Pre-Zap – 1972-1980
1972 – Neil Butler, Pat Butler and Dave Reeves meet at Brighton College of Education.
1978 – The Expressive Arts Course is established at Brighton Polytechnic, which turns into a breeding ground for many of the cross-media artists that become involved in the Zap Club ethos, amongst them Ian Smith, ‘Birds with Ears’, Billy Cowie, Liz Aggiss, Steve Edgar and Roy Hutchins.
1979 – Ian Smith meets Neil Butler.
1980 – Alan McGowan starts promoting the new alternative comics from the ‘Comic Strip’ at the Pavilion Theatre. Dave Lavender presents Karl Valentine’s ‘Komic Kabaret’ at the same venue giving Neil the idea of mixing art and entertainment in a cabaret format that was to become the programming model of the early Zap Club. Many years later Dave Lavender sets up the Komedia.
‘The Golinski Brothers’ band starts taking cabaret packages from Brighton to small London clubs like Moonlight. Performers include Sergeant Stone’s Punch and Judy, Ian Smith, Lyn Thomas and Binky Baker.
Before the arches – 1982-1984
1982 – On 20th April, the first gig is organised by Neil and Amanda Webb at the Brighton Belle, Oriental Place. Ian Smith is recruited as compere and the evening includes poet Roger Ely and local band ‘The Eliminators’. The event is positively reviewed by legendary New York journalist and biographer of Dylan, Robert Sheldon.
The club begins on a monthly basis, but soon takes place fortnightly, then weekly, with an anarchic mix of performance, poetry, comedy and music. The club starts attracting performance students from Brighton Polytechnic who use the club to experiment with new ideas.
The Zap quickly outgrows the New Oriental and moves to the Royal Escape basement.
Ian Smith remains the regular compere with ‘Extremists in an Igloo’, the irregular house band, alongside ever more extravagant shows involving film, performance art, installation and, on occasion, a twenty piece choir and special effects.
A performance surfing event takes place – one of the first major events to take performance outside.
Channel 4 ‘Ear to the Ground’ is filmed at the Royal Escape, profiling Ian Smith.
1983 – Zap moves to the upstairs of the Richmond Pub and continues to thrive. Choreographer Liz Aggiss and musician Billy Cowie invite Neil to join them and Ian Smith in the ‘Wild Wigglers’, a lunatic Bauhaus influenced dance performance group.
Zap attract a wide range of artists to perform in cabaret. Chris Coco and Lene become regular performers with music and super eight installations. Writer Kathy Acker performs regularly.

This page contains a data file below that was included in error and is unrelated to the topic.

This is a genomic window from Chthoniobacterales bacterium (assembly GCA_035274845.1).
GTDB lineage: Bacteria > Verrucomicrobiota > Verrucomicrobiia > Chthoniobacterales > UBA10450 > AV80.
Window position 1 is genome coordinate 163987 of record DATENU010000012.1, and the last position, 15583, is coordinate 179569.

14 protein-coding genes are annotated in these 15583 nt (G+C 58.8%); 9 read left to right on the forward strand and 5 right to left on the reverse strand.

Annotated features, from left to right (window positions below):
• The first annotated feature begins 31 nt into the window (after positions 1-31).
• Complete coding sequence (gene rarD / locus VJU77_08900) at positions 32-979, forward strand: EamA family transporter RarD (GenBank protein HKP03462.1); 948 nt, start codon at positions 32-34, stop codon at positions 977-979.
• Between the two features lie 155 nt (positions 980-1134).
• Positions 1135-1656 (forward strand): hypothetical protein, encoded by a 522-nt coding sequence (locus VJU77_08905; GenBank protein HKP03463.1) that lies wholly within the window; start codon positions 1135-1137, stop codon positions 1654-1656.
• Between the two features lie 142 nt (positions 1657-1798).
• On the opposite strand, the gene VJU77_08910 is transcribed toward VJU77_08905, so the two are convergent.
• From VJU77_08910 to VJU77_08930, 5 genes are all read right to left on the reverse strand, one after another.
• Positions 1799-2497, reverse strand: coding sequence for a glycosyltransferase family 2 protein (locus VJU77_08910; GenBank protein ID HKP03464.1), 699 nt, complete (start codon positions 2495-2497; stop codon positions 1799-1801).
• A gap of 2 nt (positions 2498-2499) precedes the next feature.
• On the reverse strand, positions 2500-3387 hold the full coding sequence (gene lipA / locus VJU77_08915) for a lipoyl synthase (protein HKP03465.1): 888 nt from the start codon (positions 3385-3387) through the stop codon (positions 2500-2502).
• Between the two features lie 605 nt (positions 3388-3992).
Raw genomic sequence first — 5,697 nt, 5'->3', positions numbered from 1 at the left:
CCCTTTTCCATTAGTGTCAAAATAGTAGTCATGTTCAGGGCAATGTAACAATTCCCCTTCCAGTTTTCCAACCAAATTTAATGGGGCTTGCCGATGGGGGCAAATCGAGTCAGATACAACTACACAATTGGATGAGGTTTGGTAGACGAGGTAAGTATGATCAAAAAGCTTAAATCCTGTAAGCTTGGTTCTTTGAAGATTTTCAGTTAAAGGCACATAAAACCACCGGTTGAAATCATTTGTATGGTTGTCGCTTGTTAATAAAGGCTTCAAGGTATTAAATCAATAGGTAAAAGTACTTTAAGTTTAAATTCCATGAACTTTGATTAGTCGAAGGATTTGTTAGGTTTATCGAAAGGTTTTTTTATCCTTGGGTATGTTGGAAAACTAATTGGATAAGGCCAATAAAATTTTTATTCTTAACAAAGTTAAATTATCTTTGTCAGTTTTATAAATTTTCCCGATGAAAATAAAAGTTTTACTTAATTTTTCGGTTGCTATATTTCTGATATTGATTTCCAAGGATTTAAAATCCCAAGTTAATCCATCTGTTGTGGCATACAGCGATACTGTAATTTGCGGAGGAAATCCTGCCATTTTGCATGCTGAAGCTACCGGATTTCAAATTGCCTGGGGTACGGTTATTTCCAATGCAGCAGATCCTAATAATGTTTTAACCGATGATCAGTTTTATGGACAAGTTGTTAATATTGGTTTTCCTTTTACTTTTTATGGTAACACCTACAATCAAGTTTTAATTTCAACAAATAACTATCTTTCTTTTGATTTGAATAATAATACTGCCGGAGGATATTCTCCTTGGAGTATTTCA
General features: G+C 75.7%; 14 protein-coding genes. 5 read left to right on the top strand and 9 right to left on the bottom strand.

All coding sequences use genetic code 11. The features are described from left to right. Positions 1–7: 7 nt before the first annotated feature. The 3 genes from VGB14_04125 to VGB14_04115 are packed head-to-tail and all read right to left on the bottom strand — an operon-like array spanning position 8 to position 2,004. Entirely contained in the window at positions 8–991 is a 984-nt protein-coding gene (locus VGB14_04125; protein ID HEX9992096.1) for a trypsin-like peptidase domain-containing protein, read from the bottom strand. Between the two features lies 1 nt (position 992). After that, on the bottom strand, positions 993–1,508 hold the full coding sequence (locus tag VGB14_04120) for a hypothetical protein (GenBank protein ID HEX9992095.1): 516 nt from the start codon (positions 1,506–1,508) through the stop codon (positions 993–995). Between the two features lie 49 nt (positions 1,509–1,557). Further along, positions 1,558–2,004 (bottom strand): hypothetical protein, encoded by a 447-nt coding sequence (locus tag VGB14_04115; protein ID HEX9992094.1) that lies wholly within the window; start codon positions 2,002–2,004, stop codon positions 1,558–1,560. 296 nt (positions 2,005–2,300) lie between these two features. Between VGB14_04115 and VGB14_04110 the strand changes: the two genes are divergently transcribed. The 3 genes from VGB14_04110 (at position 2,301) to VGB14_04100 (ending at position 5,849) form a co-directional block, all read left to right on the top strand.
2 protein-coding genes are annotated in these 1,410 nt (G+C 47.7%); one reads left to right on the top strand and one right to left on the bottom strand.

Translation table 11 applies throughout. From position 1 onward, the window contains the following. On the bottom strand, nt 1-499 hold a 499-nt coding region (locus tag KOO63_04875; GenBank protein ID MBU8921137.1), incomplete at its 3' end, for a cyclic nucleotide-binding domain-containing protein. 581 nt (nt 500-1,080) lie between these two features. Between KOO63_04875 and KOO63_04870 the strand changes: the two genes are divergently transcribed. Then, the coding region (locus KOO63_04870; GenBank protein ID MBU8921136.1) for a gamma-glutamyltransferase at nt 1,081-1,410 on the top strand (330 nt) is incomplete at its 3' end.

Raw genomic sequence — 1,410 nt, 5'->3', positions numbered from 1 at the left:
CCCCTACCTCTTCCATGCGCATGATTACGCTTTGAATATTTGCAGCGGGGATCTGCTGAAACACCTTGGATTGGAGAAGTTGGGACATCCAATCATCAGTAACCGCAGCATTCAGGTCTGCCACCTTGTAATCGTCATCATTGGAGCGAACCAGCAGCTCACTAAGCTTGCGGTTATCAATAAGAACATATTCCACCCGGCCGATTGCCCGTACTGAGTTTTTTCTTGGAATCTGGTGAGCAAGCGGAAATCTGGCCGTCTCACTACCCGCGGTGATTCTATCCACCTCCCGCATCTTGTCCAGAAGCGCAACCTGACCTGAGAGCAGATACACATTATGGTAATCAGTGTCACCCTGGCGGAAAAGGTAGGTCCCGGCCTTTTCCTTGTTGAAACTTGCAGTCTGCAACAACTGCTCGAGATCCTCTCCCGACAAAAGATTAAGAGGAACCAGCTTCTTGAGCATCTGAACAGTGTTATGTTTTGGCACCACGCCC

Ian Smith is featured as the contemporary entertainment ‘face’ of Brighton alongside Dora Bryan and Douglas Byng in the BBC documentary ‘The Last Resort’.
Angie Livingstone becomes the fourth director of Zap.
The Zap Club Years – 1984-1997
1984 – Architect Anthony Browne converts two of the Kings Road arches on the seafront into a performance arts space. Staff and artists volunteer labour, from digging out foundations alongside the builders, to painting the damp walls with waterproofing.
The Zap is marketed to members as a “club for artists, run by artists who understand performers and their needs”.
On 1st November the Zap Club finally opens its doors, seven days a week, fifty weeks a year.
Until 1989, Ian Smith acts as ‘the public face’ of the club and hosts ‘Performance Platform’ on Tuesday nights (later ‘The Silver Tongue Club’ on Sunday nights).
The ‘Tuesday Night Veterans’ allows for a truly eclectic mix of musicians, poets, stand-up comedians, artists, dancers, theatre groups and other acts that defy categorisation to perform, including Steve Zen-Zen, Evrol, Marcusa, Monty the Moron, Toad Squad, Garry Hawk, Captain Stupid. Occasionally, more experienced artists appear incognito – famously Robin Scott, who brings a huge fairlight computer onto the stage to present some of his more experimental tracks.
The Club hosts multiple other club nights, live music, cabaret, theatre and dance events, nights that often spill out onto the beach to continue until dawn.
‘The Punter’ is launched to promote Zap events.
1985 – More musicians to play at the club include Marc Almond, Sigue Sigue Sputnik, James and Wet Wet Wet. John Giorno, the leading New York poet also performs.
Following demand for gigs and productions outside of the club, Zap Productions is launched with an additional director, Robin Morley.
An art reach project is set up to provide outreach entertainment for community groups across the city.
The Brighton Urban Free Festival takes place.
Free performances are held outside on the beach, with ‘Sonic Youth’ playing in November.
Zap sets up a record label and releases ‘Live at Zap Club’.
1986 – Pantomine ‘The Santa Claus Killings’, a Sherlock Holmes mystery, is directed by JJ Waller and perfomed at the Zap.